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How do income share agreements work?

David Brancaccio and Rose Conlon Aug 16, 2019
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Usually, if you can’t afford to pay for college upfront, you take out student loans and pay them back after graduation. Over 40 million Americans carry student loan debt, amounting to a total of $1.47 trillion nationally, according to the Federal Reserve Bank of New York.

But last month Senate lawmakers introduced a bipartisan bill that would lay the groundwork for a different way of financing higher education: income share agreements.

ISAs allow students to attend college without paying tuition upfront in exchange for a percentage of the student’s salary in the years following graduation.

Alana Dunagan, head of the Clayton Christensen Institute’s higher education research team, spoke to Marketplace’s David Brancaccio about how ISAs could change the landscape for financing higher education.

How do Income Share Agreements work?

“An income share allows students to fund today’s educational opportunities in exchange for a fixed percentage of tomorrow’s income. So if you make more money, you pay more money. And if you make less, you pay less,” Dunagan said.

Right now, the ISA market is largely unregulated, and programs vary between schools. At some schools, the income percentage taken after graduation depends on your major. At others, it’s fixed, but the length of time you spend paying after graduation varies by major and amount borrowed.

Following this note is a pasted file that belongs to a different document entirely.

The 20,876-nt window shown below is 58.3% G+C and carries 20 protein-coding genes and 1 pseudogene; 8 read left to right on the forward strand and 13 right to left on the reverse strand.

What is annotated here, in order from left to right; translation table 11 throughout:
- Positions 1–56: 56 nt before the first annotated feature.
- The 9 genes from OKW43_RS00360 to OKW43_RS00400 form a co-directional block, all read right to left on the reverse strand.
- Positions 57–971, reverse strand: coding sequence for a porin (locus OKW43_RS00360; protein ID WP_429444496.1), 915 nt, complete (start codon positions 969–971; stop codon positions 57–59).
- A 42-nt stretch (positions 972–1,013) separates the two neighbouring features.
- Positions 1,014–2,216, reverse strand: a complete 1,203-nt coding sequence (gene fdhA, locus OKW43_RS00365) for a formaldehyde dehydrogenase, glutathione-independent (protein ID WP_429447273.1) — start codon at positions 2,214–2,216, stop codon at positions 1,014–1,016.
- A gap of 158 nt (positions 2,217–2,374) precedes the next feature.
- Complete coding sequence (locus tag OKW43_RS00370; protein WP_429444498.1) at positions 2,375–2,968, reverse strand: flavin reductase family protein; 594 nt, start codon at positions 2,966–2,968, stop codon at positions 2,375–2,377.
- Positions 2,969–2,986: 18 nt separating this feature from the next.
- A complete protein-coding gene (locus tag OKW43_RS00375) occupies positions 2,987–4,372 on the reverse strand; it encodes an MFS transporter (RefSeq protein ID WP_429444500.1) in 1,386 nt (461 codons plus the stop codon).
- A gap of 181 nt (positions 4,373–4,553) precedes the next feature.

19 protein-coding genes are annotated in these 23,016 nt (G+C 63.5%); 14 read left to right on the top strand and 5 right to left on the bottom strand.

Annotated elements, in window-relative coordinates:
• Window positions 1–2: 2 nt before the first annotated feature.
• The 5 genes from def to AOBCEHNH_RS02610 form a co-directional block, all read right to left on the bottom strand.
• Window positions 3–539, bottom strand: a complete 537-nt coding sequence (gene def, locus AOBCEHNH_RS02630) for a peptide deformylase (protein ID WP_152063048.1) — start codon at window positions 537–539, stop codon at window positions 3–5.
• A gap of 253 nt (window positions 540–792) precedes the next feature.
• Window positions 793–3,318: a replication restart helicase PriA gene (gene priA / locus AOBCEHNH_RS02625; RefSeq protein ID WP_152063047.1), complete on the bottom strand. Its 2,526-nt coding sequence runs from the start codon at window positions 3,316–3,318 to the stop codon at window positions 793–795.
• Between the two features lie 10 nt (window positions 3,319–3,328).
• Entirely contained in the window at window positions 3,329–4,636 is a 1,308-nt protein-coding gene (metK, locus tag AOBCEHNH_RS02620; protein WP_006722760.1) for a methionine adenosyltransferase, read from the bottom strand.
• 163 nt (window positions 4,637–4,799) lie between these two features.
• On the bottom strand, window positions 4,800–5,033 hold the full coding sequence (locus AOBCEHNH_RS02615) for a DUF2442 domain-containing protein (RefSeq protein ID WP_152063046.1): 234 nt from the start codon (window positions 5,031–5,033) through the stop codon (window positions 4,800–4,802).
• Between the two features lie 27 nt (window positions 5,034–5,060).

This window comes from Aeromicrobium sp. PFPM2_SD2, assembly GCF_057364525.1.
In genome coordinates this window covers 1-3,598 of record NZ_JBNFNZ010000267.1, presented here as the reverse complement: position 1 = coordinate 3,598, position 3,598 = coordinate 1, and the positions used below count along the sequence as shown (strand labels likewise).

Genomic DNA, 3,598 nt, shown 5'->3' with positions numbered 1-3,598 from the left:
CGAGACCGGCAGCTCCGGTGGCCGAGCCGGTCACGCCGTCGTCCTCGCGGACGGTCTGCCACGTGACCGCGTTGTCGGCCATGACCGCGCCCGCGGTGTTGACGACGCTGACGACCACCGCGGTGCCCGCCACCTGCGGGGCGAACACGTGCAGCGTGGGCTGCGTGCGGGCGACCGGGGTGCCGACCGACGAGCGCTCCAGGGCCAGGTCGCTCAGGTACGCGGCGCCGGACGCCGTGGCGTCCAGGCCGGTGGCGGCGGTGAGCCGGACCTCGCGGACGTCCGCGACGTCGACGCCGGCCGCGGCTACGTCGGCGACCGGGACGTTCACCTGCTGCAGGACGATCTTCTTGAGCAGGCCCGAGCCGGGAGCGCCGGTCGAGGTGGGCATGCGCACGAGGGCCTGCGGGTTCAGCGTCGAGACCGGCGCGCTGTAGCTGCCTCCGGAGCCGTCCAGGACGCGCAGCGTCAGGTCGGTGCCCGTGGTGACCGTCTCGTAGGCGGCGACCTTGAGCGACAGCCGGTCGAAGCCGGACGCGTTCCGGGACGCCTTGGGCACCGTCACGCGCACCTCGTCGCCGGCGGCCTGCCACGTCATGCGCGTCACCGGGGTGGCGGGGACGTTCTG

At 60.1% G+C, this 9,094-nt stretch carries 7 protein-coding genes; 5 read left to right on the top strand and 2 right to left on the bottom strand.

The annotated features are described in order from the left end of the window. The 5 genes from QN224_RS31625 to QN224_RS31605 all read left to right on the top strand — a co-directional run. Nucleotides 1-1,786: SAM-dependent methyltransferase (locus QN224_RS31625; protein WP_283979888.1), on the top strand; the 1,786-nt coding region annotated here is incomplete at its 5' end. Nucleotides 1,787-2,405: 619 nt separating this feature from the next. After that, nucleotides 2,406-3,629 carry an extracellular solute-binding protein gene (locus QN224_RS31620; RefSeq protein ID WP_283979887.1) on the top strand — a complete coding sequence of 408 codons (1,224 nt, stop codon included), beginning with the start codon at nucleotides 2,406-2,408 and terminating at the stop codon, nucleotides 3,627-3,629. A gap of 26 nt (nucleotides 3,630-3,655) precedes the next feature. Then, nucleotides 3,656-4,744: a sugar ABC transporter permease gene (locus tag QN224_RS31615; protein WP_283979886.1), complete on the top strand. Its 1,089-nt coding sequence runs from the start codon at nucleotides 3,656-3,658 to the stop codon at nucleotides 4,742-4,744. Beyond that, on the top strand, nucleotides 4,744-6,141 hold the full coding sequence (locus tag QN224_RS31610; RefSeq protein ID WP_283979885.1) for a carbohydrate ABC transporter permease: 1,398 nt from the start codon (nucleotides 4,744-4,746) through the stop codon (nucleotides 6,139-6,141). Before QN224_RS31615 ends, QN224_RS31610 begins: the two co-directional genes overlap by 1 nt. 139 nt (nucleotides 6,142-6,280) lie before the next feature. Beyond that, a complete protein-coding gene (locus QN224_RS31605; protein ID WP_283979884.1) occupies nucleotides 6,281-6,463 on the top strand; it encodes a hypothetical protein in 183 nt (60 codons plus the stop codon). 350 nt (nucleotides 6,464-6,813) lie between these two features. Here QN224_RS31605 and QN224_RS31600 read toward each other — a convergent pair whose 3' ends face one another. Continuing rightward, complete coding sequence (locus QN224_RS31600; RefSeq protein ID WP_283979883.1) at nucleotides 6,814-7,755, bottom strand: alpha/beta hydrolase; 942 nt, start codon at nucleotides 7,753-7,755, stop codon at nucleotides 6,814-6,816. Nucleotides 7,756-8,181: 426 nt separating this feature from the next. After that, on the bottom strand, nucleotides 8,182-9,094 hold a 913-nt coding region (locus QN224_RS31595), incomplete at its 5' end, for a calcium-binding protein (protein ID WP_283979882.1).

For example, if you graduate with a degree in Computer Science, said Dunagan, you’d probably be expected to pay a lower percentage of your salary because the school would expect you to make more money after graduation.

Which means that ISAs incentivize schools to set their students up for success in the job market, Dunagan explained.

“Right now we pay schools to enroll students. And, no surprise, the Admissions Office is a lot bigger than the Career Services Office. If we start paying schools for student outcomes, we might see more investment in helping students get good jobs,” Dunagan said.

Are ISAs cheaper for students than traditional loans?

Not necessarily, according to Dunagan. But they are less risky.

With traditional loans, if a student graduates college and isn’t able to find a job that pays well, they are still required to make payments on their loan. But with an ISA, graduates making less than a minimum threshold aren’t required to pay anything.

“It eliminates the downside risk where you’re still on the hook for paying for an educational opportunity that didn’t pay off for you,” Dunagan said.

What would the ISA Student Protection Act of 2019 do?

“Income sharing agreements aren’t currently illegal, but they’re legally unclear at the moment,” Dunagan said.

First and foremost, the legislation would clarify how ISAs fit into the existing legal and regulatory framework around things like taxes, declaring bankruptcy, consumer lending and credit protection.

The bill would also set up regulations like minimum income thresholds and maximum payment amounts to protect students from paying exorbitant amounts.

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